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January 26, 2008 12:40 PM   Subscribe

With the death of Louis de Cazenave, Lazare Ponticelli is the last surviving French veteran of World War One, and the country has been wondering how to mark the inevitable. By contrast, Germany's response to the recent death of Erich Kaestner has been a more muted affair, indeed, all but unnoted.

Meanwhile, Britain's Henry Allingham and Harry Patch and William Stone just keep on going.

(For those interested, more comprehensive international lists can be found here and here)
posted by IndigoJones (10 comments total) 4 users marked this as a favorite

 
From the CBC: "In Germany, such an event doesn't have the same kind of significance as it does in other countries," Bernhard Chiari, a spokesman for the Military Research Institute, told Spiegel Online.

Chiari said there's a stigma attached to Germany's track record in the Second World War, and the taint has spread to include the earlier war.

"Any form of commemoration of military events is seen as problematic here," Chiari told Spiegel Online.

"Our veterans only take part in public ceremonies when they are invited abroad to join commemorative events with veterans from other countries. World War I is seen as part of a historical line that led to World War II. You can't equate the two but there is much debate about it."


I wish there was more explicit recognition in the West that World War I was the first Act of World War II, and the western politics leading to, and following from, World War I are in this "historical line" leading to the disasters of the early 1940s. It might lead the west to appreciate the law of unintended consequences. I very much suspect, for example, that history will in de course consider the Gulf War and the Iraq War (with the intervening violent peace and war by proxy embargo) as a tightly linked series of events. Yet in the media, they are treated as essentially distinct events, one a victory, one heading to defeat. Makes no sense.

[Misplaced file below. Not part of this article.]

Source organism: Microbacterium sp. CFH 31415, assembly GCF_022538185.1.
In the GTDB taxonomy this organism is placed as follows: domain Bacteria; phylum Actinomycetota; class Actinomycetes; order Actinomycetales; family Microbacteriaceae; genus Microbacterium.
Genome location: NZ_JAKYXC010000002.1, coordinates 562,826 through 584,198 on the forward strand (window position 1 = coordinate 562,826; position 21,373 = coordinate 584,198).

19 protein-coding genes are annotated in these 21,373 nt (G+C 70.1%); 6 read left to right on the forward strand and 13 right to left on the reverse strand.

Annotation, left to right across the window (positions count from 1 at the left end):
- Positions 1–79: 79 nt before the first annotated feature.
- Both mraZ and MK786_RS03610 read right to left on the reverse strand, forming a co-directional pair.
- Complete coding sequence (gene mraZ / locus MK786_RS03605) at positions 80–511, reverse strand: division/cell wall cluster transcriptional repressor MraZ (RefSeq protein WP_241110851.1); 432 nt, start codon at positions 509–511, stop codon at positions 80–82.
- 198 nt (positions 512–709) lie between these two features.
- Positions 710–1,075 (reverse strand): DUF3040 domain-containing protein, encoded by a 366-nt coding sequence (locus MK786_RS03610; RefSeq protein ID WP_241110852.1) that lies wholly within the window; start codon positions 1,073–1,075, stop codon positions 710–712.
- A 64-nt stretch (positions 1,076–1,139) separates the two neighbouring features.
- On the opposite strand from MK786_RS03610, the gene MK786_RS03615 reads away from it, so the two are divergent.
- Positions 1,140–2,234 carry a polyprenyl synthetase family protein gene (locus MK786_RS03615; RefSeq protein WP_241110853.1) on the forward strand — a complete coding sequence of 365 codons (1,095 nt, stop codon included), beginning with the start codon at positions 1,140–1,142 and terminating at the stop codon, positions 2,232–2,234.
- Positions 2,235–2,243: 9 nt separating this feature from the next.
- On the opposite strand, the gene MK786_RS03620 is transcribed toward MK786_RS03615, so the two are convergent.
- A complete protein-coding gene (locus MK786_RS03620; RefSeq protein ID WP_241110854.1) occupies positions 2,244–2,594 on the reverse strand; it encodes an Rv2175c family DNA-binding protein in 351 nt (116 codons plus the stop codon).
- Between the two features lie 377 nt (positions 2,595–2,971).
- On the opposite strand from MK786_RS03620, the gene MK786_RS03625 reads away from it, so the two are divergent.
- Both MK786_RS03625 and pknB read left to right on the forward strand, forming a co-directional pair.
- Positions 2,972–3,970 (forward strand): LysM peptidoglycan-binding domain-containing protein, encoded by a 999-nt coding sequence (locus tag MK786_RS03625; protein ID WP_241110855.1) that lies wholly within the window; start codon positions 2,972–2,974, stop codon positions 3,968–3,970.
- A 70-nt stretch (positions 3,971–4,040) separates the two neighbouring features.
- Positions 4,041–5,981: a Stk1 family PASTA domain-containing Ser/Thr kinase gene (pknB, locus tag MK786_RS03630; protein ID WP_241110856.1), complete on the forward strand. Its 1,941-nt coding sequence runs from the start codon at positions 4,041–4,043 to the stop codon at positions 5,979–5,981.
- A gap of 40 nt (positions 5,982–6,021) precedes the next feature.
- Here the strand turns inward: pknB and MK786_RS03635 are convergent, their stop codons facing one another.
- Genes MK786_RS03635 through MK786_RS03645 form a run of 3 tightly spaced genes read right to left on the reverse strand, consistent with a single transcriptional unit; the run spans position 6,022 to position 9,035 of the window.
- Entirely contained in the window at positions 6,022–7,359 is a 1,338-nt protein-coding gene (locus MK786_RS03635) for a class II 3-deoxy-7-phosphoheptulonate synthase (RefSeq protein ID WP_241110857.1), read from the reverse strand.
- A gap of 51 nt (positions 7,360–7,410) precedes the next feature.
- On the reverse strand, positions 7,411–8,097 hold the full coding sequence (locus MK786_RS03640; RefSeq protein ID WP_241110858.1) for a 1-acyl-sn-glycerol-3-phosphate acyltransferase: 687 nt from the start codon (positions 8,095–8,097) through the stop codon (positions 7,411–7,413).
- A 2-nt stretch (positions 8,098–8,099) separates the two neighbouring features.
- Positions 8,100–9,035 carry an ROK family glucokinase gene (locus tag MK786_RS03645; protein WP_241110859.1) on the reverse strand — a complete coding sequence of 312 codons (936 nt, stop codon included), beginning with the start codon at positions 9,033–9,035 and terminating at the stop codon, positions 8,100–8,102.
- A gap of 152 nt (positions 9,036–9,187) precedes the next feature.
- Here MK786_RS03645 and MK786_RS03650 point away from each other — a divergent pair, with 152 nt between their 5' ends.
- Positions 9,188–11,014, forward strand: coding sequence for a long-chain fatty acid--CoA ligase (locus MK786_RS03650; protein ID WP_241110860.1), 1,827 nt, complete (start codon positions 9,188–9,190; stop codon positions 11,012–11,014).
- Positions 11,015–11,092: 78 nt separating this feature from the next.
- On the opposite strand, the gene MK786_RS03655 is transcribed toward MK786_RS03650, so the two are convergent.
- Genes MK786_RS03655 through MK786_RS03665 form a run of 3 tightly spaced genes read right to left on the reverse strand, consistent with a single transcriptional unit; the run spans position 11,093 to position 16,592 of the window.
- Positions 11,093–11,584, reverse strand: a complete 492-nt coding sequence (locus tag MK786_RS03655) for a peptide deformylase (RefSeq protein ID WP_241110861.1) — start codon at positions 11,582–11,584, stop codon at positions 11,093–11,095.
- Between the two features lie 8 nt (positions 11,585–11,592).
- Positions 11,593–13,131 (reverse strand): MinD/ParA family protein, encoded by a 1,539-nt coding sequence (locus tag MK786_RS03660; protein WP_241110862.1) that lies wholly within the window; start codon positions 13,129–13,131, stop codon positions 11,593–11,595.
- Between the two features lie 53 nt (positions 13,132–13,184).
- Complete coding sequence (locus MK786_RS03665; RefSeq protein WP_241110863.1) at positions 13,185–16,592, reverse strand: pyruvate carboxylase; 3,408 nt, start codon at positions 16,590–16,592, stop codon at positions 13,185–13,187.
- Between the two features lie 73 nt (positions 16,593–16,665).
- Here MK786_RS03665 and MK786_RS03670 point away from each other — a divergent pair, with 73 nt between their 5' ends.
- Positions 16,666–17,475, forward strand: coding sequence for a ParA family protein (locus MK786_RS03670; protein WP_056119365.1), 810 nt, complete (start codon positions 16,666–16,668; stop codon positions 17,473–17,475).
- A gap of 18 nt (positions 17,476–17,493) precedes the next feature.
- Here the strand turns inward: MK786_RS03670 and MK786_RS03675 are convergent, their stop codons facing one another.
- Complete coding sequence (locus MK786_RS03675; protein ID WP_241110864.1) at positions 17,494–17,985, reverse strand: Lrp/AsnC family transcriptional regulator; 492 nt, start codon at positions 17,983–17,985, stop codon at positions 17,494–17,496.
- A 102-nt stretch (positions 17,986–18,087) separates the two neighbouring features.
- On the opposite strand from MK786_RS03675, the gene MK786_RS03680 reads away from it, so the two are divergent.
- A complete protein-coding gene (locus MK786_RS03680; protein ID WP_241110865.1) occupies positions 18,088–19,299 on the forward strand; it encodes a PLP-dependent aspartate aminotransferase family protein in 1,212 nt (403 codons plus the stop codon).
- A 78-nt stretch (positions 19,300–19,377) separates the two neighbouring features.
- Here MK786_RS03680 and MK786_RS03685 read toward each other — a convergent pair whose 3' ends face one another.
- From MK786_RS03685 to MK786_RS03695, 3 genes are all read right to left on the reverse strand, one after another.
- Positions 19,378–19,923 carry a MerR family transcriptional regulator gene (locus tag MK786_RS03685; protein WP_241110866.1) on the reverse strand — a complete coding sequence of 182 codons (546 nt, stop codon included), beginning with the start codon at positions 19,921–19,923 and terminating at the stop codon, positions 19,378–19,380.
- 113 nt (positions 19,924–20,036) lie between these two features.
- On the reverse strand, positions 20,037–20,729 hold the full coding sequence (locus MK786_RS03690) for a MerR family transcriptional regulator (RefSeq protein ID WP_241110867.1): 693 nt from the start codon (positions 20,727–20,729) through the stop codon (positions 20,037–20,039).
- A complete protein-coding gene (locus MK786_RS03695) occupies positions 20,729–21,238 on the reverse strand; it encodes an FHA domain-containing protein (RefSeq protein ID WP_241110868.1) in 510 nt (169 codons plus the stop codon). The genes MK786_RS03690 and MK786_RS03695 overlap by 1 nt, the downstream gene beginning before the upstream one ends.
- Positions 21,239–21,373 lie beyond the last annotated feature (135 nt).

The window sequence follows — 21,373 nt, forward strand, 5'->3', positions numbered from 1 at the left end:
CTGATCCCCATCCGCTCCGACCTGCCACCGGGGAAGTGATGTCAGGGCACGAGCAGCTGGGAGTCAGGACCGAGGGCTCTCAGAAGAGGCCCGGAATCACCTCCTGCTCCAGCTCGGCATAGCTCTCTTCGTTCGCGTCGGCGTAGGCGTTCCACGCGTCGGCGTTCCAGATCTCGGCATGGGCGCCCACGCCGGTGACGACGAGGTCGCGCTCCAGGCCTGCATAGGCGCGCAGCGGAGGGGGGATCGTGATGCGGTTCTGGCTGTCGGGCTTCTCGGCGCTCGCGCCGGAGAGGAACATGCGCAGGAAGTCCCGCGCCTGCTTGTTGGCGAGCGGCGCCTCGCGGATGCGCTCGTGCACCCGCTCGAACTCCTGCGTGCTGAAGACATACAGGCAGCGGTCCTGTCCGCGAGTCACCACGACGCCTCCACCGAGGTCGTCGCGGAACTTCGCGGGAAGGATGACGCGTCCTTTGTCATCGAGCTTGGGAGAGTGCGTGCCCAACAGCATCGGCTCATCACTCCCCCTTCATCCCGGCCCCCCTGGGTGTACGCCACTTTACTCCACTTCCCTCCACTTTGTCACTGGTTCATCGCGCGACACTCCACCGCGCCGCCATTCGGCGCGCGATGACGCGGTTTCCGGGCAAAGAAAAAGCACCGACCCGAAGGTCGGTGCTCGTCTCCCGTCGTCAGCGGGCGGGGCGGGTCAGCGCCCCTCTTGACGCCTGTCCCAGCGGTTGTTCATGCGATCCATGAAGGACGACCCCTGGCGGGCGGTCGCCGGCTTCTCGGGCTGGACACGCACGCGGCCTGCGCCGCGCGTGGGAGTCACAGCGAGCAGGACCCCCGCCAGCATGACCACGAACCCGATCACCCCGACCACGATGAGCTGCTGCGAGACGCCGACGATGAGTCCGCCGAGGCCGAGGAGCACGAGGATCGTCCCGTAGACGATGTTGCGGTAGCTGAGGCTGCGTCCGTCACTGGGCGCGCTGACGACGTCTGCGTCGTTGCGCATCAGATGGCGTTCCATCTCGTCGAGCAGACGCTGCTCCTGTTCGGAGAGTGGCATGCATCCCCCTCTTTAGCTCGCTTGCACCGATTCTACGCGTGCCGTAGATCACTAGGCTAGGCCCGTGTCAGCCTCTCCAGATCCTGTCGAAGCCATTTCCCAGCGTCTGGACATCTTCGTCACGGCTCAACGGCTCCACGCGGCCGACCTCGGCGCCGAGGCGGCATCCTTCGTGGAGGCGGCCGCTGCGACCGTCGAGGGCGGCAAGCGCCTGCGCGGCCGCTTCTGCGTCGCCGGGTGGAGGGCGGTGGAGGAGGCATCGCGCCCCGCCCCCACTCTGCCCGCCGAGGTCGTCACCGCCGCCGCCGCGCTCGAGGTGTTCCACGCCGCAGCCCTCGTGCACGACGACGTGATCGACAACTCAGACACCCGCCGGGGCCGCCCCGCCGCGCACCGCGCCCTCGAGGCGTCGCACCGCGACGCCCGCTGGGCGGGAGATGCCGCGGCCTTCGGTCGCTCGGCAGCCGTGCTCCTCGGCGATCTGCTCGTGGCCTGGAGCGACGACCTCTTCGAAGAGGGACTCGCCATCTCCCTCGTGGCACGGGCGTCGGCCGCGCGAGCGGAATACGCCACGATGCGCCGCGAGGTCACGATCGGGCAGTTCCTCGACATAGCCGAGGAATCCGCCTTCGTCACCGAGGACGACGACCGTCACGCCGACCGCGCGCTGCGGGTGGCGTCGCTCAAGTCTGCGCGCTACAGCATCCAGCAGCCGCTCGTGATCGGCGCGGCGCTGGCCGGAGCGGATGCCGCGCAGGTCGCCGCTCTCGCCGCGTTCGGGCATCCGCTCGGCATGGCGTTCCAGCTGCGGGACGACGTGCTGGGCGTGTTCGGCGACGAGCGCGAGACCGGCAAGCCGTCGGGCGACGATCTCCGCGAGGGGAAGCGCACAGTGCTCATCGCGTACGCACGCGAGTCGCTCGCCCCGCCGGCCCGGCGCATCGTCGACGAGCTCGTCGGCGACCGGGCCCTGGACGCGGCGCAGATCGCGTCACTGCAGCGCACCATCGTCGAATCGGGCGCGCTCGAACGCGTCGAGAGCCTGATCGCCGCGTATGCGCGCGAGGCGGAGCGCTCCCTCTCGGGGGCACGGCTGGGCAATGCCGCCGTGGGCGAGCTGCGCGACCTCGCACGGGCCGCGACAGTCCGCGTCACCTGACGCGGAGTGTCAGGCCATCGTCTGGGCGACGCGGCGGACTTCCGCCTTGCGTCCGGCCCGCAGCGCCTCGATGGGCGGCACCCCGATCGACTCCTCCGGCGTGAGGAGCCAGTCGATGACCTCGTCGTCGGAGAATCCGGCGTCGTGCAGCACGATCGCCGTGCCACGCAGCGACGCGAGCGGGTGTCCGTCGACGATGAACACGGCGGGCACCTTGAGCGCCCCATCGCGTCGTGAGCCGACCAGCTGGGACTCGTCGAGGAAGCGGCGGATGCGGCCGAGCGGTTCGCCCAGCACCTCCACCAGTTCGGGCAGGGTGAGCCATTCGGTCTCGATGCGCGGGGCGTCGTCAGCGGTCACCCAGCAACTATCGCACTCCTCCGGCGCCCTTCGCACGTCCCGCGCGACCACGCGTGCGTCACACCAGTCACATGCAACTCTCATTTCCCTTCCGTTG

Here is an interview with John Babcock, Canada's last WWI veteran.
posted by Rumple at 1:44 PM on January 26, 2008


Je me souviens.
posted by furtive at 1:49 PM on January 26, 2008


I was interested to see whether any Indian (then pre-Partition) soldiers were still alive, as I know several thousand men from there fought, but none listed at Wikipedia it seems.
posted by Abiezer at 2:14 PM on January 26, 2008


Je me souviens.

Well, we've got either a centenarian or a qu├ębecois on our hands.
posted by languagehat at 2:30 PM on January 26, 2008


Harry Patch looks damn good for 110. Hell, put him next to me on a "choose an eligible bachelor" panel and I bet I get to spend the night alone.
posted by maxwelton at 2:38 PM on January 26, 2008


Dunno what the big deal is. We still have John McCain.
posted by dhartung at 3:15 PM on January 26, 2008


(No, he died in 1945. Paul Begala notwithstanding.)
posted by IndigoJones at 3:54 PM on January 26, 2008


What a desperate moment it is going to be when the last survivor finally goes.
posted by fire&wings at 4:53 PM on January 26, 2008


Soon no one will answer at all.
posted by maxwelton at 6:28 PM on January 26, 2008


Both veterans have put some emphasis on the fact that every soldier involved in WWI deserved as much honor as them. They have refused to have national ceremonies for their burial. Louis de Cazenave was a pacifist.
posted by nicolin at 1:22 AM on January 27, 2008


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